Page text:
Alexis Diaz (18-1, 11 KO) of Venezuela had a good thing going before he ran into Knockout CP Freshmart in July, but he rebounded from that with two wins at home, too, winning the Venezuelan flyweight title, for whatever that's worth. And considering he won the vacant title by beating a guy who was 2-3, it's not worth much.

Muhammad Rachman (65-12-5, 35 KO) is still going at age 44. Nicknamed "Predator" and "The Rock Breaker," the Indonesian fighter won his first world title way back in 2004, and his first defense came against Fahlan Sakkreein -- the elder Fahlan Sakkreein, that is, not the Jr version we just talked about here. That was also the elder Fahlan's last pro fight after a 17 year career. Rachman held that title until 2007, when he lost to Florante Condes, then had a strak of four straight losses to Milan Melindo, Oleydong Sithsamerchai, Denver Cuello, and Samartlek Kokietgym in 2009-11. He should have been done at that point. Instead, he knocked out then-unbeaten Kwanthai Sithmorseng to win the WBA 105-pound title in April 2011, a fight he didn't deserve but made the most of the situation. He lost it on a majority decision three months later. This year, he fought once, losing to Knockout CP Freshmart but going the distance. In his entire, 22-year pro career, Rachman has only been stopped one time, by Cuello in 2010. He's not an all-time great or anything, but he's had a hell of a career.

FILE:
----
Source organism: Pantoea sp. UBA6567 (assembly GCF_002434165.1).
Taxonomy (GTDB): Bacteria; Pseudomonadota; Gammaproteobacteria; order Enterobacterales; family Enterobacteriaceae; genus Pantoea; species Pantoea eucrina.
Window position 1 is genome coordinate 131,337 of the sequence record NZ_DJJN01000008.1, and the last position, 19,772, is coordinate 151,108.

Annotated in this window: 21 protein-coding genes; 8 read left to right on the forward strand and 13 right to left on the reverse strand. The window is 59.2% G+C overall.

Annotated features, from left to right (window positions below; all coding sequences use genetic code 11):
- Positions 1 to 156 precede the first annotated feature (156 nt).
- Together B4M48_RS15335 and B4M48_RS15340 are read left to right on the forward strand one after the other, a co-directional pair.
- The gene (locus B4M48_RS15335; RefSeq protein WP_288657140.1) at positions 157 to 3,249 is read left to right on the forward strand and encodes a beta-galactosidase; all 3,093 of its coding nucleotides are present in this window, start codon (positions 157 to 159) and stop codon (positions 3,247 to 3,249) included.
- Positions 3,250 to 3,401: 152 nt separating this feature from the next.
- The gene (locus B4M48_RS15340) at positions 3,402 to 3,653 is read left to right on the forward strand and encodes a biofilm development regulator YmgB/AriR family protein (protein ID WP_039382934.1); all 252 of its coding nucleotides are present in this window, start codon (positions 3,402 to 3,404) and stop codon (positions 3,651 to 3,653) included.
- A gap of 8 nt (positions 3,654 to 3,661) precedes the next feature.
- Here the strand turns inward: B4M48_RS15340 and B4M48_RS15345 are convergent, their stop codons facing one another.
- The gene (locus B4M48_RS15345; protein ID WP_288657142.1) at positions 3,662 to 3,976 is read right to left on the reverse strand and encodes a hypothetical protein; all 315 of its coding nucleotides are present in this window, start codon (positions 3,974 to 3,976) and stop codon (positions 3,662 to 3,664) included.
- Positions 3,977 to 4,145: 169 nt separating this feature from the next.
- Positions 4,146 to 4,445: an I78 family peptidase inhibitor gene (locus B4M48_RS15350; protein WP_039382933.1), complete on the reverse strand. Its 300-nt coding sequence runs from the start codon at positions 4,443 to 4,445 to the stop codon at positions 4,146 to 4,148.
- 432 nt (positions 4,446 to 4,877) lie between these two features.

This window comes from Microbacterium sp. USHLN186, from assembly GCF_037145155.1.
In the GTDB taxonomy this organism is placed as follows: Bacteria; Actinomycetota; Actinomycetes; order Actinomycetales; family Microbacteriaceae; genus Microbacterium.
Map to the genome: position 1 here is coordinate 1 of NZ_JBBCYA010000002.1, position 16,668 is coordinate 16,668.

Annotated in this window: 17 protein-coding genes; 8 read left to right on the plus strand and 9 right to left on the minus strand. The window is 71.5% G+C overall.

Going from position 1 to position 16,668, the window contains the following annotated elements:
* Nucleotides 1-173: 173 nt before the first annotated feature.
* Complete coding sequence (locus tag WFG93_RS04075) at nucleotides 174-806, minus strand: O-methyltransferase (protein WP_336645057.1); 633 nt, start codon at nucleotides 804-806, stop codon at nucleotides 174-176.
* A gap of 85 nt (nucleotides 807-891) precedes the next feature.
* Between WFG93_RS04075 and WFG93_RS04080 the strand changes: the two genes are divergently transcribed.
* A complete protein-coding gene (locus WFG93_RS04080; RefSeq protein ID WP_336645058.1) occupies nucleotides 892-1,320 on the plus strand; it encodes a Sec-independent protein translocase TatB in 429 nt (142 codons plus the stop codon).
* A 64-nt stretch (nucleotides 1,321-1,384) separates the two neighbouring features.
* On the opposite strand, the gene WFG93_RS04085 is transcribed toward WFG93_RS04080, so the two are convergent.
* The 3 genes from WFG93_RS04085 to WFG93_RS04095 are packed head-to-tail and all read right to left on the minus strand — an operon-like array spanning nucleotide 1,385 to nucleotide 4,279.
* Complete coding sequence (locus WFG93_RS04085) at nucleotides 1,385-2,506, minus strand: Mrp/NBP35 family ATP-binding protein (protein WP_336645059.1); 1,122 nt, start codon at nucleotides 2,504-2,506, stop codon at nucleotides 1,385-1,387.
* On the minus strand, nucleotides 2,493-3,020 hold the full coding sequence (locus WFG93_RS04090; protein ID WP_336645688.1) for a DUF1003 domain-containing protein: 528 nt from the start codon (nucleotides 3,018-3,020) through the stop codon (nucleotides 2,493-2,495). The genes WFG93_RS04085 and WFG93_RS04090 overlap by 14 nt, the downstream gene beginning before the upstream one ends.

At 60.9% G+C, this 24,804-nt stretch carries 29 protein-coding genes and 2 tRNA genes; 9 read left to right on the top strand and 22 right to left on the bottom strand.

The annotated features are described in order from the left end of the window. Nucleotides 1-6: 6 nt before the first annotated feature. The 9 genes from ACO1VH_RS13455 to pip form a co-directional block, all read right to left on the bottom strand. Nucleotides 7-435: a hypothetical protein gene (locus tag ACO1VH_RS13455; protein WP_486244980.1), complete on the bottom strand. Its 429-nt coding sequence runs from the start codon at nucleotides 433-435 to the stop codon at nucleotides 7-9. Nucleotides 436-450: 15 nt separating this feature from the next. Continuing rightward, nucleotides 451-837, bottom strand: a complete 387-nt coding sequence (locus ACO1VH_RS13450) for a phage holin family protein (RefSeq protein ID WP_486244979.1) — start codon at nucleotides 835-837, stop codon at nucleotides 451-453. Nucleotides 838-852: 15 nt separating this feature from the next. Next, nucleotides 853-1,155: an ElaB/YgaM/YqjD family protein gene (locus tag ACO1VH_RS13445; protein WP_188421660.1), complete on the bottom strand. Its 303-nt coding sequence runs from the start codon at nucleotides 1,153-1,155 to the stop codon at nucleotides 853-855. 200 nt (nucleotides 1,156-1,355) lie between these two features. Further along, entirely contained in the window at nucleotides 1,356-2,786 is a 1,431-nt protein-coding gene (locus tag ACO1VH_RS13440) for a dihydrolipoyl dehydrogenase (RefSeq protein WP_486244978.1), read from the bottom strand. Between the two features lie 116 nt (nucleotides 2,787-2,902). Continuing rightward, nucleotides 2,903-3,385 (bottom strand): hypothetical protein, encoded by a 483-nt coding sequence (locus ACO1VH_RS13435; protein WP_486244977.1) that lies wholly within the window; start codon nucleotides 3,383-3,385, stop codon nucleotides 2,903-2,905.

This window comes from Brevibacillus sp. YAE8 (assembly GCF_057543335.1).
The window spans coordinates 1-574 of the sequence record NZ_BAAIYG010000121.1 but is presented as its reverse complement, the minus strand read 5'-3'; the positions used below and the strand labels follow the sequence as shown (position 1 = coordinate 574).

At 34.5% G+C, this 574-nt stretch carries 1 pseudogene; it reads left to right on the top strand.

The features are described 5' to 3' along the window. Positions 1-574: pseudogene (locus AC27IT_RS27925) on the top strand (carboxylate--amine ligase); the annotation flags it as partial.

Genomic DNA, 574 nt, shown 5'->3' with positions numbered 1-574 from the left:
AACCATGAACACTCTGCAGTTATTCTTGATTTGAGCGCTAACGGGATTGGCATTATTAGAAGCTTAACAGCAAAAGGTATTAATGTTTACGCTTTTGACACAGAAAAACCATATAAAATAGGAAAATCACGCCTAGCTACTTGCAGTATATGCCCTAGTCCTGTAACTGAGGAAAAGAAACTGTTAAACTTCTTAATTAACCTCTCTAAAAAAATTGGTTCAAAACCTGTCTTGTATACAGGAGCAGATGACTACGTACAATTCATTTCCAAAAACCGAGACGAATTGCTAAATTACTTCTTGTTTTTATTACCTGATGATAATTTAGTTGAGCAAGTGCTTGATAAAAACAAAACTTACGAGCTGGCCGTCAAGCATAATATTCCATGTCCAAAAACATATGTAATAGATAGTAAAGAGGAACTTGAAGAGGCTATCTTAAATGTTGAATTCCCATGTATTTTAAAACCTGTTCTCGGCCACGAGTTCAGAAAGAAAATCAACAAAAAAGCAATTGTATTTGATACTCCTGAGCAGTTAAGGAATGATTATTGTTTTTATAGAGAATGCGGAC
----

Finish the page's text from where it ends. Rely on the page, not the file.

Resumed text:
The Titleholders

WBC: Wanheng Menayothin

  • def. Jeffrey Galero (UD-12, 2/5)
  • def. Jerry Tomogdan (KO-9, 6/2)
  • def. Young Gil Bae (TKO-9, 11/24)

WBA: Hekkie Budler

  • def. Jesus Silvestre (UD-12, 2/21)
  • def. Simphiwe Khonco (UD-12, 9/19)

IBF: Jose Argumedo

  • Katsunari Takayama def. Fahlan Sakkreein Jr (TD-9, 4/22)
  • Katsunari Takayama def. Ryuji Hara (TKO-8, 9/27)
  • def. Katsunari Takayama (TD-9, 12/31 - TITLE CHANGE)

WBO: Kosei Tanaka

  • def. Julian Yedras (UD-12, 5/30 - WON VACANT TITLE)
  • def. Vic Saludar (KO-6, 12/31)

Top Prospect

I don't know much of nothin' about the prospects in the division, but here's hoping that 21-year-old Melvin Jerusalem (8-0, 7 KO) of the Philippines makes it, because that's a cool name that sounds like it would come from a Tarantino movie or something.

Other young people: Cris Ganoza, Reiya Konishi, Tsubasa Koura, Jay Loto, Panya Pradabsri, Takumi Sakae, Pedro Taduran